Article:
AFRICA – Independent global campaigning network, Greenpeace has slammed Coca-Cola’s COP27 sponsorship, terming the beverage corporation the world’s biggest plastic polluter.
Coca-Cola has faced a backlash from Green activists for its sponsoring the upcoming 27th annual United Nations Climate Change Conference (COP27) to held in Egypt.
Greenpeace USA oceans campaign Director, John Hocevar, said: “It is baffling that Coca-Cola – the world’s biggest plastic polluter in all global Break Free From Plastic brand audits, including Kenya and Uganda – will sponsor this year’s UNFCCC Conference of Parties in Egypt.”
According to him, Coca-Cola produces 120 billion throwaway plastic bottles a year – and 99% of plastics are made from fossil fuels, worsening both the plastic and climate crisis.
“It has yet to even acknowledge that this is a problem or explain how it will meet its climate goals without ending its plastic addiction. This partnership undermines the very objective of the event it seeks to sponsor,” Hocevar added.
A COP26 delegate also launched a petition to remove Coca-Cola as the sponsor. At the time of writing, the petition had 5,993 out of 7,500 signatures.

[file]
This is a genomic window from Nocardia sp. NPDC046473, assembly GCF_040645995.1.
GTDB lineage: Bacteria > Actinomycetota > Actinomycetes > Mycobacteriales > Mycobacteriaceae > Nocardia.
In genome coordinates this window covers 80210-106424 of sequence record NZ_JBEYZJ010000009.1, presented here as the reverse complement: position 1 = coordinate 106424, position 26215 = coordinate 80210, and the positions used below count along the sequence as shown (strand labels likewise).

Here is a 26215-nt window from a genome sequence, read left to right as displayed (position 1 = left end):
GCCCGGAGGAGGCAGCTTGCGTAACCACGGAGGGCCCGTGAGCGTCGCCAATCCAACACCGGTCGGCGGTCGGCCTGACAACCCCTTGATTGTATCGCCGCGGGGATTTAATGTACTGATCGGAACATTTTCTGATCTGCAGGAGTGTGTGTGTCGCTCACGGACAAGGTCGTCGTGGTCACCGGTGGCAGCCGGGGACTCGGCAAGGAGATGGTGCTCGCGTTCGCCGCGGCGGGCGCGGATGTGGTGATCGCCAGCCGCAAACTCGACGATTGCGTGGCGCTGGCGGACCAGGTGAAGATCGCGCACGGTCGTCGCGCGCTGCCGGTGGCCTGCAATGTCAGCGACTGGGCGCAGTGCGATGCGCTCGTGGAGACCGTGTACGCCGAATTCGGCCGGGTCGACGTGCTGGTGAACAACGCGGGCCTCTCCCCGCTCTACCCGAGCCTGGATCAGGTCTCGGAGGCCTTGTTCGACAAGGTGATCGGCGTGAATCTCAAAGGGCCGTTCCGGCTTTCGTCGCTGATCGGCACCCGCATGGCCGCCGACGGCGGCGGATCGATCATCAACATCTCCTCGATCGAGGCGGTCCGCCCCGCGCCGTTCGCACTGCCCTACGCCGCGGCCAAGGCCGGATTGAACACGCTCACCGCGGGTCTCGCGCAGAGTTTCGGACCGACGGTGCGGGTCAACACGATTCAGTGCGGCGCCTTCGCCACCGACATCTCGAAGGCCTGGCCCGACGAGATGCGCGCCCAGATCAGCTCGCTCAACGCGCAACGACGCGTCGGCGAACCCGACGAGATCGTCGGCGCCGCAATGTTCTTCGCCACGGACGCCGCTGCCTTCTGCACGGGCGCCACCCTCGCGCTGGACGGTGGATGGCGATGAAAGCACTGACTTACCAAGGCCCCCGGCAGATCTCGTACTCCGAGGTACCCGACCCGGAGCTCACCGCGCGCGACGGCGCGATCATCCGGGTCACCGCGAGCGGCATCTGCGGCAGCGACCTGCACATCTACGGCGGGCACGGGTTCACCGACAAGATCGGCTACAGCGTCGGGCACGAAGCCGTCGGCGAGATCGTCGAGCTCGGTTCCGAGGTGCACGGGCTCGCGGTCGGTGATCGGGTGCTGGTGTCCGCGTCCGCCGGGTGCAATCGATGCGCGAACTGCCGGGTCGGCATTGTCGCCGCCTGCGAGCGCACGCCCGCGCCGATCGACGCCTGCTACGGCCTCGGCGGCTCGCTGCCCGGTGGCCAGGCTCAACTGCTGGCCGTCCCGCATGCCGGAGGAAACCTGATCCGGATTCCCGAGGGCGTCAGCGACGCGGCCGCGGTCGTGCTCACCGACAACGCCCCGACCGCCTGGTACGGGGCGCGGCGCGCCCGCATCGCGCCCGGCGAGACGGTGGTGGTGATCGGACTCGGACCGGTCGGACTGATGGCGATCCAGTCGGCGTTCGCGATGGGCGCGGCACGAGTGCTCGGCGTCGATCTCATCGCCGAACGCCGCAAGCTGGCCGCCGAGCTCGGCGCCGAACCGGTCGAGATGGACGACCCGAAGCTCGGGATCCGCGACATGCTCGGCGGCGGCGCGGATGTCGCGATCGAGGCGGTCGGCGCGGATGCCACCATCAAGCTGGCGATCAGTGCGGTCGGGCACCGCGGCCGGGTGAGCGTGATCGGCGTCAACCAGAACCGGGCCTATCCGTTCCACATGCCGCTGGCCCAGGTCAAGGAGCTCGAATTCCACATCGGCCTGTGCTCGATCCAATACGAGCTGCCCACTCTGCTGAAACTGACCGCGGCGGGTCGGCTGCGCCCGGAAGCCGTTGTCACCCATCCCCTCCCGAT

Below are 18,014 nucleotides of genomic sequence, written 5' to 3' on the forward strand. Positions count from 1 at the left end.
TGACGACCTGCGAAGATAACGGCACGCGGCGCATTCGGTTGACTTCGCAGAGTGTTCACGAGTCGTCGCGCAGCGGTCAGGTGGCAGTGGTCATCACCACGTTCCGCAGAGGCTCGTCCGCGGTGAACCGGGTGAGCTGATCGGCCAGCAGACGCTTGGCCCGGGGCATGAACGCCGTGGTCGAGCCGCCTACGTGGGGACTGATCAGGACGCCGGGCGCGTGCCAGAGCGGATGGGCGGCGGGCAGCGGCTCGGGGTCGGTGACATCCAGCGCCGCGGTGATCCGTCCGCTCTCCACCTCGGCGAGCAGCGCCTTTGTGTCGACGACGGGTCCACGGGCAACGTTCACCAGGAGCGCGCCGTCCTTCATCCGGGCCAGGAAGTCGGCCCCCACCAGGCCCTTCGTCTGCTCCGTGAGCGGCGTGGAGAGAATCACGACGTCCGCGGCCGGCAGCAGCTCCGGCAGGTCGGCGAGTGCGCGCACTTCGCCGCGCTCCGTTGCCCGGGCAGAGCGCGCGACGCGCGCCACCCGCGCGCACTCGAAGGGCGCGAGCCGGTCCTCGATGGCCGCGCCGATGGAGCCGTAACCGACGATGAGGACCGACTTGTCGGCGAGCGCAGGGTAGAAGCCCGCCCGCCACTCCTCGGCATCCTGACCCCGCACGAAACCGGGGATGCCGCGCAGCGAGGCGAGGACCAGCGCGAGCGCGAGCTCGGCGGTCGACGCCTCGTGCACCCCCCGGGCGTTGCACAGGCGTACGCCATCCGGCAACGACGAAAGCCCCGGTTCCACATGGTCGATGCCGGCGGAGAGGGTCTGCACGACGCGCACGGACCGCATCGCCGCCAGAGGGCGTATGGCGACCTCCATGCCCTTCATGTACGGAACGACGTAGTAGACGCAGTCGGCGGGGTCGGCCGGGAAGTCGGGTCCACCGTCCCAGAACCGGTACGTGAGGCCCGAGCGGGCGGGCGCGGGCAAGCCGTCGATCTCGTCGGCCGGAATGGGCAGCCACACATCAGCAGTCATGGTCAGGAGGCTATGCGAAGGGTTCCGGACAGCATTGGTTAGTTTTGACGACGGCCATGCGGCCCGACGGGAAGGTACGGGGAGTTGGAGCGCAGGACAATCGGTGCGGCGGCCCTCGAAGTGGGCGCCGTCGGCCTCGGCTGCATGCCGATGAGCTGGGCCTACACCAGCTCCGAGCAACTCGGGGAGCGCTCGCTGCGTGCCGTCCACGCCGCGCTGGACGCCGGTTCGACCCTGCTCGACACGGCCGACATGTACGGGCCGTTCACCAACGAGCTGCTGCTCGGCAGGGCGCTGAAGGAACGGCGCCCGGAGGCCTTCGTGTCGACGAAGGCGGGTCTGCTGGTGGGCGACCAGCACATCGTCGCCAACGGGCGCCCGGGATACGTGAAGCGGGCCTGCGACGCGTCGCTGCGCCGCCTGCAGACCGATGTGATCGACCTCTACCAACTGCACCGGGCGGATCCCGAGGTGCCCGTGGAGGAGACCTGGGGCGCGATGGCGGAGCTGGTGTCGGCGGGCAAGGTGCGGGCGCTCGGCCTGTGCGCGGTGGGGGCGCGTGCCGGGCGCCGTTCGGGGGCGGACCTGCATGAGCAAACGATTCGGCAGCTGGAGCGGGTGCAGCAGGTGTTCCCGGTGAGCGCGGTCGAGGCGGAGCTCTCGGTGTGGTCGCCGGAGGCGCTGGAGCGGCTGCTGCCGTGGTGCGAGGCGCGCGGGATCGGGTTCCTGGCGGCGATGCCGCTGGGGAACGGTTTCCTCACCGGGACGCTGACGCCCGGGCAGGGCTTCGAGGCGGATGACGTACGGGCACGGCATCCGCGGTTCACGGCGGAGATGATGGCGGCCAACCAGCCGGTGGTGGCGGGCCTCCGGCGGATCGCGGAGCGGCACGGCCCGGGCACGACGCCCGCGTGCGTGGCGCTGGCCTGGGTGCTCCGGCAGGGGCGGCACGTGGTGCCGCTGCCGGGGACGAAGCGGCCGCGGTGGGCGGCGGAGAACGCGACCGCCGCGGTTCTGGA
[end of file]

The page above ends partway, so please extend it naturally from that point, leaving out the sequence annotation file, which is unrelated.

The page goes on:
The petition explained that Coca-Cola spends “millions of dollars greenwashing its brand, making us believe that it is solving the problem”.
“But, behind the scenes, they have a long history of lobbying to delay and derail regulations that would prevent pollution, keeping us addicted to disposable plastic,” the petition added.
Meanwhile, Break Free From Plastic’s coordinator, Emma Priestland, also called Coca-Cola’s sponsorship of COP27 “pure greenwash” and that it is “astounding” that a company linked to the fossil fuel industry has been allowed to come on board as a sponsor for such a crucial climate meeting, The Guardian said.
COP27 announced the sponsorship was announced on 28 September and the company said previously that through the partnership, it aims to continue exploring opportunities to build climate resilience across its business, supply chain and communities while engaging with other private sector actors, NGOs, and governments to support collective action against climate change.
“We know that global challenges such as plastic waste, water stewardship and climate change are far too great for any single government, company, or industry to solve individually,” said Michael Goltzman, global VP of public policy and sustainability at The Coca-Cola Company.
He added that COP27 gives the company an opportunity to continue engaging with experts, nonprofits, industry, and governments to support actions toward sustainable change across our value chain.
Coca-Cola currently has ambitions to achieve net-zero carbon emissions by 2050 and reduce its absolute greenhouse gas emissions by 25% by 2030.
At the same time, the company said it met its 2020 goal to cut its carbon footprint by 25% by the end of that year, against a 2010 baseline.
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